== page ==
"Yes. This was well worth making the trip down from Boston, and I was pretty sure you wouldn't want to miss it. Though we haven't talked about it in much depth, I have the feeling you have a real love for modern art."

Rose remembered the times that they had briefly discussed art and artists. She was amazed - and flattered - that Thomas had been able to discern so much about her likes and dislikes from those conversations, especially since she had been so guarded with him then.

They walked up the steps to the Armory entrance and stopped at the cloakroom to check their heavy outer garments. Thomas saw to their admission as Rose studied the catalogue of the represented styles: Classicists, Realists, Romanticists, Post-impressionists, Contemporary ... the list was exhaustive. Her anticipation heightened when she noted that several of her favorite artists were featured: Van Gogh, Seurat, Picasso, Gauguin ...Monet.

There were also many artists that she had heard of but whose work she had never seen, and keen excitement filled her as Thomas escorted her into the main hall.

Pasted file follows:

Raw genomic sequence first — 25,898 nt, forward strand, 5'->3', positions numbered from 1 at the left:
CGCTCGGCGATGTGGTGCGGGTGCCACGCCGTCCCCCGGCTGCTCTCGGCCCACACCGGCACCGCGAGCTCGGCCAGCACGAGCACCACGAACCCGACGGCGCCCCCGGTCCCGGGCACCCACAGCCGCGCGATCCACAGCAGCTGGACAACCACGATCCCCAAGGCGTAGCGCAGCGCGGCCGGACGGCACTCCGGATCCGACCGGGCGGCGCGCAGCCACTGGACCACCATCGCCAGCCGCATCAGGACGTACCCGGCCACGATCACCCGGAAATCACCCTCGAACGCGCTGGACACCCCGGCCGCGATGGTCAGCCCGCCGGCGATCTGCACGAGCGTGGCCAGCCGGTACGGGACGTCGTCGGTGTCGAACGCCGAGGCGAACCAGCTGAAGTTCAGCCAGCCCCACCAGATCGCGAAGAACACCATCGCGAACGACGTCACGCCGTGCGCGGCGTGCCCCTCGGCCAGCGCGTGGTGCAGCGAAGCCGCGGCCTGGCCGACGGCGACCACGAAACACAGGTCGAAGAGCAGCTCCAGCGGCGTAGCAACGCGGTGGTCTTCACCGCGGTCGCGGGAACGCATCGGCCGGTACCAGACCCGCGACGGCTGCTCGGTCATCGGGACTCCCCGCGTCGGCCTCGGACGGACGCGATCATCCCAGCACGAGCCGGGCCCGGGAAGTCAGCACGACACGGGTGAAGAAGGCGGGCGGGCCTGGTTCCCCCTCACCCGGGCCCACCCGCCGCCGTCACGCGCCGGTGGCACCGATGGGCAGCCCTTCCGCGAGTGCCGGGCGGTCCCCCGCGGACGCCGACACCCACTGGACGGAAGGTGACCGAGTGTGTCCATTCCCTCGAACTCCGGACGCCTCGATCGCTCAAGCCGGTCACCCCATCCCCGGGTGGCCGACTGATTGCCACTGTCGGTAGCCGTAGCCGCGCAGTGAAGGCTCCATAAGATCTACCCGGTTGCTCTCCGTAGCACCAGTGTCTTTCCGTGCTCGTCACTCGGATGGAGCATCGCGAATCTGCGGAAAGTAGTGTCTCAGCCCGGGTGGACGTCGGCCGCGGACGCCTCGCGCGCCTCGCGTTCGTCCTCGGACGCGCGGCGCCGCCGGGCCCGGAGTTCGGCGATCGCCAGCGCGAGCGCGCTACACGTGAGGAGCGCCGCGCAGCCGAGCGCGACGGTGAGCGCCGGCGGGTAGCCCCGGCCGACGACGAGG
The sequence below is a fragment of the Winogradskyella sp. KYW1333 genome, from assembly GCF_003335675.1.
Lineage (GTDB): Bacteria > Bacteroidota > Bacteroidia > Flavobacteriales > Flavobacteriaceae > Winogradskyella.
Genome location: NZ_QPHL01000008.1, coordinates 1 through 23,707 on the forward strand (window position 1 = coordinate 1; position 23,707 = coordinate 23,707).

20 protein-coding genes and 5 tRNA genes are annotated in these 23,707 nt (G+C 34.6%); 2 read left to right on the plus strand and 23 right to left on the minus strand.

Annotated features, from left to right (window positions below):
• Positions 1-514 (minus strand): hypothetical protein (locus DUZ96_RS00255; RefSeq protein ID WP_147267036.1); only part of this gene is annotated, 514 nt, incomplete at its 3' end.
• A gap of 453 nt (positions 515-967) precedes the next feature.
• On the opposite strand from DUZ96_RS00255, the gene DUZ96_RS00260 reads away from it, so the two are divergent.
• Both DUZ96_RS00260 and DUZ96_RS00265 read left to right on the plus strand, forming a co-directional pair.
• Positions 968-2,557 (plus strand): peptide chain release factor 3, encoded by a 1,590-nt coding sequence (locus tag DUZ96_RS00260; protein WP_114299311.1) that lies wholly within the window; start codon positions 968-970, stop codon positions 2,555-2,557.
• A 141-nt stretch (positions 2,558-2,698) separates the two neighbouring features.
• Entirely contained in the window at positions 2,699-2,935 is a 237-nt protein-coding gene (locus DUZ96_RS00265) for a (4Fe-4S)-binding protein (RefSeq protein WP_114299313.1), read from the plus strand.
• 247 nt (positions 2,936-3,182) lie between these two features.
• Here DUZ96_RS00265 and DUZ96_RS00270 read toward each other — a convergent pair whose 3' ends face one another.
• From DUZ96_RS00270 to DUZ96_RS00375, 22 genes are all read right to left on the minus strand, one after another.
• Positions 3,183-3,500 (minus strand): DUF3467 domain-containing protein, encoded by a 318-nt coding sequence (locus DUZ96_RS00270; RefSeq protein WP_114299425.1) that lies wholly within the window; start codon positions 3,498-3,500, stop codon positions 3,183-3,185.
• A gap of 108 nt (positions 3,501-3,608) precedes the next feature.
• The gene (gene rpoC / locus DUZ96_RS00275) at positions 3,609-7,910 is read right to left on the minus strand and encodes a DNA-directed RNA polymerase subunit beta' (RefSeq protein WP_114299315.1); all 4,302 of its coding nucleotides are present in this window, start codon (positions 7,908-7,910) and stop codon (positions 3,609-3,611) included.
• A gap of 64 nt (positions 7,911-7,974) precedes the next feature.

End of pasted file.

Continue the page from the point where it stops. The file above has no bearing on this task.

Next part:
The stark brick of the armory seemed to rise up forever, disappearing in the dark recesses overhead. The lower third of the faded walls had been splashed with brightly colored buntings and long fabric slats to combat the inherent dreariness.

Artwork covered every available wall space, and statues stood on draped pedestals throughout the room, interspersed with utilitarian benches. The dark wood of the floor was well worn, its grain blurred by the passage of countless thousands of shoes. The room was, surprisingly, nearly empty of patrons.

Jack, you would have loved this, Rose thought as she took in the scene from the entranceway.

"I would have expected a bigger turnout," Thomas commented, looking around the room.

"The poster says it's here for a full month; maybe word of mouth will bring in more people."

They strolled the afternoon away, admiring the hundreds of pieces and stopping to discuss numerous works in detail. The colors of the paintings leapt off the canvases, calling to the eye and challenging the mind. Thomas had a great knowledge of modern art, and Rose was impressed, as was he with her surprising intimacy with many of the artists' unique styles.